79. @Crystaldelarm—I don’t know that anyone here is defending pedophilia. The point is that if it is also an orientation, then much of the homosexual argument works as well for the homosexual, or at least must be given the same level of credibility. Some of us commenting here do not find the arguments of either group valid, or find them identically invalid.

    Further, there is a disagreement as to what constitutes harm and whether or not harm is an important measure of immorality. If it is, then showing that one can engage in sex with a child without harming the child means harm-free sex with a child is morally benign or even a beautiful thing. This is the position of the pedophile and it is an angle employed by the homosexual to defend acting in accordance with his orientation. If the advances are pleasing to the “victim”, then there is no molestation. It is no harm no foul.

    It’s hard to argue against such reasoning should a victim of the sexual advances of either the pedophile or the homosexual enjoy and seek out the experience. That is, it is hard to argue against the secular and those who define morality based on tangible harm.

    But a Christian doesn’t reason that way. A Christian relies on God’s will for our behavior in determining what is or isn’t acceptable or harmful. A Christian does not equate physical harm with spiritual harm and understands the latter can exist without the former.

  80. I forgot to include the link showing age of consent for sex around the world:
    http://www.ageofconsent.com/ageofconsent.htm

  81. Not having read the entire comment thread I wonder if anyone questioned why a child’s consent matters. Who said consent is required? If there is no God to make the rules any rule is permissible and is arbitrary. Might is the only moral authority then. As I said before, atheists cannot bear the consequences of their philosophy so they have to borrow a moral code from a superior one.

  82. paynehollow says:

    Let me begin these next few thoughts by backing up with an apology.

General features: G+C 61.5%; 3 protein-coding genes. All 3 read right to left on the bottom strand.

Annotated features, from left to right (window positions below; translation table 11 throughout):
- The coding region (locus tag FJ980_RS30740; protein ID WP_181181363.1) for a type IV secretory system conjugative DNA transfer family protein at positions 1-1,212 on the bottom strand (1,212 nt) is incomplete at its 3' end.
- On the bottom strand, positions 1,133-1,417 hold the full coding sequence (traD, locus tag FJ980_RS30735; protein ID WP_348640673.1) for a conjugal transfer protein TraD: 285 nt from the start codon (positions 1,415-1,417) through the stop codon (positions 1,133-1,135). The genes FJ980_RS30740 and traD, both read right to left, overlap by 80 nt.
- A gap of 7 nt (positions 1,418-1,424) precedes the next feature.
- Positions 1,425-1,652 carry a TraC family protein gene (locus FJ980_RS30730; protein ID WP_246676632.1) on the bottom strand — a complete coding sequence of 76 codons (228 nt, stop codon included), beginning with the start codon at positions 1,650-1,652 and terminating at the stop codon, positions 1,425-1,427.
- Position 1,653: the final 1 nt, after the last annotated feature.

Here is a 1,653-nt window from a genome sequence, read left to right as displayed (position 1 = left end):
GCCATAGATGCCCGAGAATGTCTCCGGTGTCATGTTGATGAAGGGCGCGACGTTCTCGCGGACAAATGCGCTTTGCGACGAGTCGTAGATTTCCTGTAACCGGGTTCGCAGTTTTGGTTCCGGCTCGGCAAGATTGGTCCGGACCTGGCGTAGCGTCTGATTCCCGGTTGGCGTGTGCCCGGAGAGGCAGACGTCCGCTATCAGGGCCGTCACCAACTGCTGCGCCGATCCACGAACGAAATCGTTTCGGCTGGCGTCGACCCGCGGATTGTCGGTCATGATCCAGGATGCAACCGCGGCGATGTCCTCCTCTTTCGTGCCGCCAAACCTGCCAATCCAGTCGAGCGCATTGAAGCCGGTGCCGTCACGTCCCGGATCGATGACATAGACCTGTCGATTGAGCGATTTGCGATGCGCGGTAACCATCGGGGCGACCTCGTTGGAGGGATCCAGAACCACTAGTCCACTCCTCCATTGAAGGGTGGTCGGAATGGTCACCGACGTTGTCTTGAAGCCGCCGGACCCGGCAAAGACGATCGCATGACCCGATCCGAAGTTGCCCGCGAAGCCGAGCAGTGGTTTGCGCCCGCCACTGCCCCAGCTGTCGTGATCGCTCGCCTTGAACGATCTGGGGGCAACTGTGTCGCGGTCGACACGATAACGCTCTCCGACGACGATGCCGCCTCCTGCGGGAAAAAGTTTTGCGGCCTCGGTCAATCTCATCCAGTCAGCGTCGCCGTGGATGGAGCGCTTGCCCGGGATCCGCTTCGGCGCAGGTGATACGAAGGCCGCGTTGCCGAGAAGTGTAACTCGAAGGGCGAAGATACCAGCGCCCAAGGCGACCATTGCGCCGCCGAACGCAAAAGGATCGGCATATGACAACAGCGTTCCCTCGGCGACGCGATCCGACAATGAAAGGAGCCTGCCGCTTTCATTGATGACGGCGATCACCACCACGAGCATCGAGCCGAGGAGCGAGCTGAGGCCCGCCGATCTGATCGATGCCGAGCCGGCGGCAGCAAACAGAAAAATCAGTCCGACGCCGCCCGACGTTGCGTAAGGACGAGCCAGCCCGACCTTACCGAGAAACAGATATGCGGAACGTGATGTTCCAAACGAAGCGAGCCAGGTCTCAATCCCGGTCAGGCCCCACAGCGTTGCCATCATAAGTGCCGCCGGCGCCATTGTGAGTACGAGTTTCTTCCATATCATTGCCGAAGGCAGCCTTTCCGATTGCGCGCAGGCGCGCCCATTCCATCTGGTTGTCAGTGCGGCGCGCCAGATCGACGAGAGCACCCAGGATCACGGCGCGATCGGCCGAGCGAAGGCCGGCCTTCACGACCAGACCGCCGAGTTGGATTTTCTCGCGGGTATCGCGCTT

Earlier, Bubba had said…

    Grace is the source of our justification, the cross is the ground of our justification, and faith is the means of our justification.

    And I responded…

    This is, of course, all extrabiblical. Mostly notions that arose perhaps in the middle ages, not in the roots of Christianity and not biblical. It’s something people read INTO the Bible, but isn’t on its pages.

    I was getting ahead of myself and you, jumping to a point further in the argument without laying some groundwork first. In other words, I misspoke and was less than clear, being in a rush and careless with my response. For that, I apologize.

    Of course, the literal WORDS that some can and do take to conclude “the cross/Jesus’ crucifixion is the grounds of our justification…” Not those words, of course, but words that some could take that way, IF taken in isolation.

    The thing is, there are many passages that speak about some aspect of salvation and God’s Way. If we take any one of them out of context, we could reach varying conclusions.

    Jesus was asked directly what must be done to be saved. He answered. Twice.

    His responses:

    1. In order to be saved, you must sell all you own and give it to the poor and follow me.

    2. Obey the commandments (and when asked, “Which ones?” He responds with these six – not even the Ten… You shall not murder, you shall not commit adultery, you shall not steal, you shall not give false testimony, honor your father and mother,’ and ‘love your neighbor as yourself.)

    Jesus also said…

    3. Whoever believes AND is baptized will be saved, but whoever does not believe will be condemned. [emphasis, mine]

    Peter, for his part, answered that question this way:

    4. Believe on the Lord Jesus and you will be saved.

    Paul never directly answers a direct question like that, but he states some pretty compelling things about salvation, including…

    5. Therefore, my beloved, as you have always obeyed, so now, not only as in my presence but much more in my absence, work out your own salvation with fear and trembling…